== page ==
The upcoming referendum is a historic opportunity to move away from the current hands-off approach to care by the State and instead lead a national conversation on the values and principles that we want to see shape our shared future and policies. It is our chance to ensure those who provide care can do so with dignity and with the proper support, including adequate pay and working conditions for the paid workers and recognition and support for unpaid carers. And it is our opportunity to ensure those who need care have dignity and choice when it comes to the support they need to live their lives independently.”
Karol Balfe, CEO of ActionAid Ireland said: “Today’s Human Rights Hearing highlights how this is a deeply gendered issue, both in Ireland and globally. Globally women do 76% of unpaid care work; 90% of nurses are women and 70% of healthcare staff are women. States are failing to protect women’s rights, particularly in their failure to provide adequate, appropriate and accessible public services that really work for women. When public services are underfunded there is a triple disadvantage for women, who disproportionally lose access to services, lose opportunities for decent work and take on the rising burden of unpaid care work. We need a bigger vision of a feminist, just alternative and an agenda that builds economies and societies based on care for both people and the planet.”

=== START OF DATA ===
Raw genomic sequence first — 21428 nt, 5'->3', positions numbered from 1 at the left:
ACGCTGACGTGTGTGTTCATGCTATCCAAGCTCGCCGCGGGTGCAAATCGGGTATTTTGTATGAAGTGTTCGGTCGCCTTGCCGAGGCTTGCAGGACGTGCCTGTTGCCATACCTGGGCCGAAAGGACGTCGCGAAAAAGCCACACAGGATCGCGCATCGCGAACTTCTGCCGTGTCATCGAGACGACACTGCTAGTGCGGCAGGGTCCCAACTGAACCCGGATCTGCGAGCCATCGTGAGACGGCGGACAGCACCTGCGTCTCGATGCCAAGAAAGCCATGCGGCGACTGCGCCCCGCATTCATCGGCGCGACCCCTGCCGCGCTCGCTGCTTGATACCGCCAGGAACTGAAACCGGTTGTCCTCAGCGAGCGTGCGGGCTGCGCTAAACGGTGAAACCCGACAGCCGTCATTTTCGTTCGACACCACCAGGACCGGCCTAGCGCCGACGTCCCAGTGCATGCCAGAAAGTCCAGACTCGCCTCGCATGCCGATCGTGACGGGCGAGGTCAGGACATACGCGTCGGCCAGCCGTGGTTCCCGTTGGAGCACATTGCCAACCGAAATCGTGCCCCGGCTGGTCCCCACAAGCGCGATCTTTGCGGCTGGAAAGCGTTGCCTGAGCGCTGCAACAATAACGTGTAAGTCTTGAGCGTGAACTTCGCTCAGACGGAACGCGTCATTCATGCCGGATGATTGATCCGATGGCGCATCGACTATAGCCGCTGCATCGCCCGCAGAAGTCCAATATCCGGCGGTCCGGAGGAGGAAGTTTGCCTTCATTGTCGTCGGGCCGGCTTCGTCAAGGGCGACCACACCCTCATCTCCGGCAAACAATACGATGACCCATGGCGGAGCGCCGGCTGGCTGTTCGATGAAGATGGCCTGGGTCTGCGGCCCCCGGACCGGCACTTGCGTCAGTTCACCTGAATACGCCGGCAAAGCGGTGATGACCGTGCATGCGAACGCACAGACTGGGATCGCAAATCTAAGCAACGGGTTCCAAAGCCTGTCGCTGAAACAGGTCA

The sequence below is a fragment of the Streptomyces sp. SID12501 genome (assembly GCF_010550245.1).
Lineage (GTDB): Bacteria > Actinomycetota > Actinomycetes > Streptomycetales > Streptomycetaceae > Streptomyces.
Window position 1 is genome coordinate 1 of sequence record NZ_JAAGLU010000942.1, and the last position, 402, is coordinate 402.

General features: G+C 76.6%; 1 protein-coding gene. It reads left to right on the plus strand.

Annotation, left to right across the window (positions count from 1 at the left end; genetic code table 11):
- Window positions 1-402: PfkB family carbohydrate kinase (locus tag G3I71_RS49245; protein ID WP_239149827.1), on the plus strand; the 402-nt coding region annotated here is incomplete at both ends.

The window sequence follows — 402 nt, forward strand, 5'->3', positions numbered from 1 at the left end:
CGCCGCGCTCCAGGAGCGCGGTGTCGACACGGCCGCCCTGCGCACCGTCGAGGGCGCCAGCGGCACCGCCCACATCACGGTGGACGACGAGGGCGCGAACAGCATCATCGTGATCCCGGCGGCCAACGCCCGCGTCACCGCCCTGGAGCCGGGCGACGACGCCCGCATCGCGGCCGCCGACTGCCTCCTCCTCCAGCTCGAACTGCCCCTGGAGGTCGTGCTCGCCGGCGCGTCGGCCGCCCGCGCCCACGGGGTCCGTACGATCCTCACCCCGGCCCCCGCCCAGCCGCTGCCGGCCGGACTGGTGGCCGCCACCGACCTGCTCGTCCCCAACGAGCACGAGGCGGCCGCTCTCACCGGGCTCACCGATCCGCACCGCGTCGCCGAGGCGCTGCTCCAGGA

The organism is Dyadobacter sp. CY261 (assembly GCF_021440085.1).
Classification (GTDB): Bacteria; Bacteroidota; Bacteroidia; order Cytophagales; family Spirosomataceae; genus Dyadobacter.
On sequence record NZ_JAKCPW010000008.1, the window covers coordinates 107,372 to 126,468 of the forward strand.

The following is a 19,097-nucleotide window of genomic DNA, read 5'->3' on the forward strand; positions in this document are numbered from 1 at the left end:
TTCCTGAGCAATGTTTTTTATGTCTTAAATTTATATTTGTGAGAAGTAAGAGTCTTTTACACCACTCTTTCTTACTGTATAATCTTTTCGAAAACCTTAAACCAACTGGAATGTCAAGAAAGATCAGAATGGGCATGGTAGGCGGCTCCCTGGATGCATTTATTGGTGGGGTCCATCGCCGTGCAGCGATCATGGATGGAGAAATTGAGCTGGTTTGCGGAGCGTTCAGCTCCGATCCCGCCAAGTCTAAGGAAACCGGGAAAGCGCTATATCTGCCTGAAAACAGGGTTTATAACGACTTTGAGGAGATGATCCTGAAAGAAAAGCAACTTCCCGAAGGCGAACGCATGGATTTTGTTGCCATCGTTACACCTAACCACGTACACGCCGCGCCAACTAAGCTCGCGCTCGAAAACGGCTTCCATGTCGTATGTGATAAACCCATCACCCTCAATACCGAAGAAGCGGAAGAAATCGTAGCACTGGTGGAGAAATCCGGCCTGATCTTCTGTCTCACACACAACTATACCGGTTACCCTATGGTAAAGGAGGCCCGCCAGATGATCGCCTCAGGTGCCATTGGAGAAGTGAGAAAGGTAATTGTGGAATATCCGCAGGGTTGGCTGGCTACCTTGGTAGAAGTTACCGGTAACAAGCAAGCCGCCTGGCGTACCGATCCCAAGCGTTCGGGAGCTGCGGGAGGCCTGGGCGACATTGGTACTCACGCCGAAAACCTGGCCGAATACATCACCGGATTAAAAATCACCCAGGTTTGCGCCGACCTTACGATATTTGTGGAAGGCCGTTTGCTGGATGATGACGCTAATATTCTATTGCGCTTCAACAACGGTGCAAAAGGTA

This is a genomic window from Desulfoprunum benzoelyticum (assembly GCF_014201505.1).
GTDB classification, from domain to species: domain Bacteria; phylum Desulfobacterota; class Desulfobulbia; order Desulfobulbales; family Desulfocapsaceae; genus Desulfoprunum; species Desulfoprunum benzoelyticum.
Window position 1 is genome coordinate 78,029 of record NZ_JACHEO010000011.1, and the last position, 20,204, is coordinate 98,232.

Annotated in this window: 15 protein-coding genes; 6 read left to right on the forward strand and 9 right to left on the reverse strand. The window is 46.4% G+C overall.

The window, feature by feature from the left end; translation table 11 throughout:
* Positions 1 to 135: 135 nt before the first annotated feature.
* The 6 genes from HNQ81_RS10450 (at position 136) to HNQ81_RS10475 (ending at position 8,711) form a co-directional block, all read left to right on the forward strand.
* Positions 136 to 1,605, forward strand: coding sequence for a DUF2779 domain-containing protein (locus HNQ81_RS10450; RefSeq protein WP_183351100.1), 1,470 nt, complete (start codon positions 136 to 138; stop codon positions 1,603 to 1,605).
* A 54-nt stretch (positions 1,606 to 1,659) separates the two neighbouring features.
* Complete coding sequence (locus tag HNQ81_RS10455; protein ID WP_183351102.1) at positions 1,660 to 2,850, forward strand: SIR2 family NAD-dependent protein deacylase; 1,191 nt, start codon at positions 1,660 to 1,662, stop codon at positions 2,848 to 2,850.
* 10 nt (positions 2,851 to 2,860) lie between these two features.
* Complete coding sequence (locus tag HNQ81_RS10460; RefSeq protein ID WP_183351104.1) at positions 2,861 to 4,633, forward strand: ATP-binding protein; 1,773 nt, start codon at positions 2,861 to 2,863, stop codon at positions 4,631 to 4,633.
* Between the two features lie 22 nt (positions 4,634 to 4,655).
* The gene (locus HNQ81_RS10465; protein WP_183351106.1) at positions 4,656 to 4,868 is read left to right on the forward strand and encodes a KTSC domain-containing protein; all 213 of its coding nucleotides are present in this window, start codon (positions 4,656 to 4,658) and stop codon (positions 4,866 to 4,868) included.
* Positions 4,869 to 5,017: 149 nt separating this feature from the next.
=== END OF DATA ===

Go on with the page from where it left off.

The Human Rights Hearing is funded through a grant awarded to ActionAid Ireland and National Women’s Council by the Irish Human Rights and Equality Commission for a collaborative project that seeks to advance greater economic equality in care by informing policy and practice on human rights-based solutions to care.
What: Human Rights Hearing on Care
When: 30 May, 9:30am
Where: IHREC, Green St, Dublin 7
ActionAid Ireland and the National Women’s Council were awarded a grant from the Irish Human Rights and Equality Commission for a collaborative project that seeks to advance greater economic equality in care by informing policy and practice on human rights-based solutions to care.